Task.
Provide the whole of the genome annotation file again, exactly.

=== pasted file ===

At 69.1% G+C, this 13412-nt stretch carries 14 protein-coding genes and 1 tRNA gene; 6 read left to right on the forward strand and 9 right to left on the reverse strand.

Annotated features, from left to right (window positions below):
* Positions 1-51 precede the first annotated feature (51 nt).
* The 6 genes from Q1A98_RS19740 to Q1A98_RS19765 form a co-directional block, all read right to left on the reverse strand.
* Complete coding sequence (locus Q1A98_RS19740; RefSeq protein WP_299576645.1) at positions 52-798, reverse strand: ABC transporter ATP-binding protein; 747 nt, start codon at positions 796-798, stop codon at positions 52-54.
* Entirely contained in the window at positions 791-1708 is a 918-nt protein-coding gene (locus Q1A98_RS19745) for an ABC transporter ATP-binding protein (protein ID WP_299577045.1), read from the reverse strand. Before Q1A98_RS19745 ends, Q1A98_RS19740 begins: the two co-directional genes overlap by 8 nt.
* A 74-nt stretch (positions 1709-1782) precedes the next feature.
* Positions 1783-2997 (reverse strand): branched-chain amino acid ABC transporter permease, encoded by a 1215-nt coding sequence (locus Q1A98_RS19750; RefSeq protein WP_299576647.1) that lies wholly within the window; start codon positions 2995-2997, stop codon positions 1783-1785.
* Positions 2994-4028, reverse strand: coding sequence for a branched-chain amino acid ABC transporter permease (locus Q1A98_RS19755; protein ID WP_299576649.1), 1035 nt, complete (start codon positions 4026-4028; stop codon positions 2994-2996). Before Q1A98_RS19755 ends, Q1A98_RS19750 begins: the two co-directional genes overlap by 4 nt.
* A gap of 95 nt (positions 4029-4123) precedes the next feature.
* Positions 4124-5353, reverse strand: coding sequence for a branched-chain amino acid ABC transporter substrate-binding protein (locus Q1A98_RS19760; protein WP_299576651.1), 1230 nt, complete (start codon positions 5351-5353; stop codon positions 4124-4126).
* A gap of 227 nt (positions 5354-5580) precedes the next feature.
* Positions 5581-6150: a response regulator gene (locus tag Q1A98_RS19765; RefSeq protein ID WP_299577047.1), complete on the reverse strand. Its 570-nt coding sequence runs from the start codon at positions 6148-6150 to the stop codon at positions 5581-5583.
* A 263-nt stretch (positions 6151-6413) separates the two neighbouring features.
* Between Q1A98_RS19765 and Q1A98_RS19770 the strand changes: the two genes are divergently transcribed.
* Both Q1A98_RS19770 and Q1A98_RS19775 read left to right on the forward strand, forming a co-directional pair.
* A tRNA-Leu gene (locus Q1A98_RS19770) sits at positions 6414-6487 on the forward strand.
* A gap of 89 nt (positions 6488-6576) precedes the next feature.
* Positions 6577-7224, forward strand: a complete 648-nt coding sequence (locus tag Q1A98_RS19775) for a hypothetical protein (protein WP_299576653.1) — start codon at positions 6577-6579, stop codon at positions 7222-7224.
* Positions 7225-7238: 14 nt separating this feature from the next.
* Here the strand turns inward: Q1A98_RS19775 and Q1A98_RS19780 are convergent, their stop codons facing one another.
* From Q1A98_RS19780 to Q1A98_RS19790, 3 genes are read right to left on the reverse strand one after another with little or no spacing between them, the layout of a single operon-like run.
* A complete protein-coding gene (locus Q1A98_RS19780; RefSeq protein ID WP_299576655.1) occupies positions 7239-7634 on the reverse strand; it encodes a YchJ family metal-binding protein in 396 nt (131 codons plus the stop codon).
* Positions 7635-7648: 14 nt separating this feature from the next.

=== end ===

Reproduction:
At 69.1% G+C, this 13412-nt stretch carries 14 protein-coding genes and 1 tRNA gene; 6 read left to right on the forward strand and 9 right to left on the reverse strand.

Annotated features, from left to right (window positions below):
* Positions 1-51 precede the first annotated feature (51 nt).
* The 6 genes from Q1A98_RS19740 to Q1A98_RS19765 form a co-directional block, all read right to left on the reverse strand.
* Complete coding sequence (locus Q1A98_RS19740; RefSeq protein WP_299576645.1) at positions 52-798, reverse strand: ABC transporter ATP-binding protein; 747 nt, start codon at positions 796-798, stop codon at positions 52-54.
* Entirely contained in the window at positions 791-1708 is a 918-nt protein-coding gene (locus Q1A98_RS19745) for an ABC transporter ATP-binding protein (protein ID WP_299577045.1), read from the reverse strand. Before Q1A98_RS19745 ends, Q1A98_RS19740 begins: the two co-directional genes overlap by 8 nt.
* A 74-nt stretch (positions 1709-1782) precedes the next feature.
* Positions 1783-2997 (reverse strand): branched-chain amino acid ABC transporter permease, encoded by a 1215-nt coding sequence (locus Q1A98_RS19750; RefSeq protein WP_299576647.1) that lies wholly within the window; start codon positions 2995-2997, stop codon positions 1783-1785.
* Positions 2994-4028, reverse strand: coding sequence for a branched-chain amino acid ABC transporter permease (locus Q1A98_RS19755; protein ID WP_299576649.1), 1035 nt, complete (start codon positions 4026-4028; stop codon positions 2994-2996). Before Q1A98_RS19755 ends, Q1A98_RS19750 begins: the two co-directional genes overlap by 4 nt.
* A gap of 95 nt (positions 4029-4123) precedes the next feature.
* Positions 4124-5353, reverse strand: coding sequence for a branched-chain amino acid ABC transporter substrate-binding protein (locus Q1A98_RS19760; protein WP_299576651.1), 1230 nt, complete (start codon positions 5351-5353; stop codon positions 4124-4126).
* A gap of 227 nt (positions 5354-5580) precedes the next feature.
* Positions 5581-6150: a response regulator gene (locus tag Q1A98_RS19765; RefSeq protein ID WP_299577047.1), complete on the reverse strand. Its 570-nt coding sequence runs from the start codon at positions 6148-6150 to the stop codon at positions 5581-5583.
* A 263-nt stretch (positions 6151-6413) separates the two neighbouring features.
* Between Q1A98_RS19765 and Q1A98_RS19770 the strand changes: the two genes are divergently transcribed.
* Both Q1A98_RS19770 and Q1A98_RS19775 read left to right on the forward strand, forming a co-directional pair.
* A tRNA-Leu gene (locus Q1A98_RS19770) sits at positions 6414-6487 on the forward strand.
* A gap of 89 nt (positions 6488-6576) precedes the next feature.
* Positions 6577-7224, forward strand: a complete 648-nt coding sequence (locus tag Q1A98_RS19775) for a hypothetical protein (protein WP_299576653.1) — start codon at positions 6577-6579, stop codon at positions 7222-7224.
* Positions 7225-7238: 14 nt separating this feature from the next.
* Here the strand turns inward: Q1A98_RS19775 and Q1A98_RS19780 are convergent, their stop codons facing one another.
* From Q1A98_RS19780 to Q1A98_RS19790, 3 genes are read right to left on the reverse strand one after another with little or no spacing between them, the layout of a single operon-like run.
* A complete protein-coding gene (locus Q1A98_RS19780; RefSeq protein ID WP_299576655.1) occupies positions 7239-7634 on the reverse strand; it encodes a YchJ family metal-binding protein in 396 nt (131 codons plus the stop codon).
* Positions 7635-7648: 14 nt separating this feature from the next.